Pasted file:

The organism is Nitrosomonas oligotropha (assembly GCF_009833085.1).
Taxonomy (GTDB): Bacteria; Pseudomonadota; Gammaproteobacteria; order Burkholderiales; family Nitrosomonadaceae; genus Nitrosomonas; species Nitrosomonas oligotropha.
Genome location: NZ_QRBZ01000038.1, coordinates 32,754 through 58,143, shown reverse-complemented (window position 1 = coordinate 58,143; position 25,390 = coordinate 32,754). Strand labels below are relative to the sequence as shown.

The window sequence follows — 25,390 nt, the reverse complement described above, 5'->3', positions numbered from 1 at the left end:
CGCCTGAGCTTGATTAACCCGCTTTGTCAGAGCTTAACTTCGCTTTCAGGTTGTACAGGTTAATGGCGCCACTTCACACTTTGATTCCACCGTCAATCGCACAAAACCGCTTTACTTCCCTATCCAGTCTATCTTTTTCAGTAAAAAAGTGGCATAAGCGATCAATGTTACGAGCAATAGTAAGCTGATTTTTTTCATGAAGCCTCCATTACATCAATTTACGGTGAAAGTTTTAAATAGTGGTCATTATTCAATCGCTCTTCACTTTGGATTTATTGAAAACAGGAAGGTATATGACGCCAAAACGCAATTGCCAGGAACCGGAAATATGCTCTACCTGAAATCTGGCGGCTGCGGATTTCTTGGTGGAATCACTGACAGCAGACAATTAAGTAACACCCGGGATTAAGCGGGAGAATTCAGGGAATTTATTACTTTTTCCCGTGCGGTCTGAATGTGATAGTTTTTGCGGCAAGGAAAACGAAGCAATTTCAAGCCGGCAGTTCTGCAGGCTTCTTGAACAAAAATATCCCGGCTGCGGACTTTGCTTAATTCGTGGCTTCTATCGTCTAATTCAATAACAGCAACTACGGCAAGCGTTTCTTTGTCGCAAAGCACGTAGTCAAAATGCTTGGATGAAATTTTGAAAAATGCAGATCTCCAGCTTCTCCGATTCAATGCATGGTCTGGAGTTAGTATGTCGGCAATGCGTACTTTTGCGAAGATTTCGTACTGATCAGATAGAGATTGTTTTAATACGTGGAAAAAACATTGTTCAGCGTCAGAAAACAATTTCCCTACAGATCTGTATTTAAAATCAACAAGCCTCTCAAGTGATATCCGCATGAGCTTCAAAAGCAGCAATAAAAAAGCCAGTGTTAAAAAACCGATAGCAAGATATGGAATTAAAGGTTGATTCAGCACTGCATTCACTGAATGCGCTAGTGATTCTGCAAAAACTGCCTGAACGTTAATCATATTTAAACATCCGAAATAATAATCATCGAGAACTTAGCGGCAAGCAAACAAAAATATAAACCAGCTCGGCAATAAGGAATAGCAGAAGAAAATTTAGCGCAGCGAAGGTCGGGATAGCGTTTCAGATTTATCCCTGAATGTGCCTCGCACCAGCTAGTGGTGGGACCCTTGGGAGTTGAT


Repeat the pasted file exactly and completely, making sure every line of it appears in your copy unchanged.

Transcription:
The organism is Nitrosomonas oligotropha (assembly GCF_009833085.1).
Taxonomy (GTDB): Bacteria; Pseudomonadota; Gammaproteobacteria; order Burkholderiales; family Nitrosomonadaceae; genus Nitrosomonas; species Nitrosomonas oligotropha.
Genome location: NZ_QRBZ01000038.1, coordinates 32,754 through 58,143, shown reverse-complemented (window position 1 = coordinate 58,143; position 25,390 = coordinate 32,754). Strand labels below are relative to the sequence as shown.

The window sequence follows — 25,390 nt, the reverse complement described above, 5'->3', positions numbered from 1 at the left end:
CGCCTGAGCTTGATTAACCCGCTTTGTCAGAGCTTAACTTCGCTTTCAGGTTGTACAGGTTAATGGCGCCACTTCACACTTTGATTCCACCGTCAATCGCACAAAACCGCTTTACTTCCCTATCCAGTCTATCTTTTTCAGTAAAAAAGTGGCATAAGCGATCAATGTTACGAGCAATAGTAAGCTGATTTTTTTCATGAAGCCTCCATTACATCAATTTACGGTGAAAGTTTTAAATAGTGGTCATTATTCAATCGCTCTTCACTTTGGATTTATTGAAAACAGGAAGGTATATGACGCCAAAACGCAATTGCCAGGAACCGGAAATATGCTCTACCTGAAATCTGGCGGCTGCGGATTTCTTGGTGGAATCACTGACAGCAGACAATTAAGTAACACCCGGGATTAAGCGGGAGAATTCAGGGAATTTATTACTTTTTCCCGTGCGGTCTGAATGTGATAGTTTTTGCGGCAAGGAAAACGAAGCAATTTCAAGCCGGCAGTTCTGCAGGCTTCTTGAACAAAAATATCCCGGCTGCGGACTTTGCTTAATTCGTGGCTTCTATCGTCTAATTCAATAACAGCAACTACGGCAAGCGTTTCTTTGTCGCAAAGCACGTAGTCAAAATGCTTGGATGAAATTTTGAAAAATGCAGATCTCCAGCTTCTCCGATTCAATGCATGGTCTGGAGTTAGTATGTCGGCAATGCGTACTTTTGCGAAGATTTCGTACTGATCAGATAGAGATTGTTTTAATACGTGGAAAAAACATTGTTCAGCGTCAGAAAACAATTTCCCTACAGATCTGTATTTAAAATCAACAAGCCTCTCAAGTGATATCCGCATGAGCTTCAAAAGCAGCAATAAAAAAGCCAGTGTTAAAAAACCGATAGCAAGATATGGAATTAAAGGTTGATTCAGCACTGCATTCACTGAATGCGCTAGTGATTCTGCAAAAACTGCCTGAACGTTAATCATATTTAAACATCCGAAATAATAATCATCGAGAACTTAGCGGCAAGCAAACAAAAATATAAACCAGCTCGGCAATAAGGAATAGCAGAAGAAAATTTAGCGCAGCGAAGGTCGGGATAGCGTTTCAGATTTATCCCTGAATGTGCCTCGCACCAGCTAGTGGTGGGACCCTTGGGAGTTGAT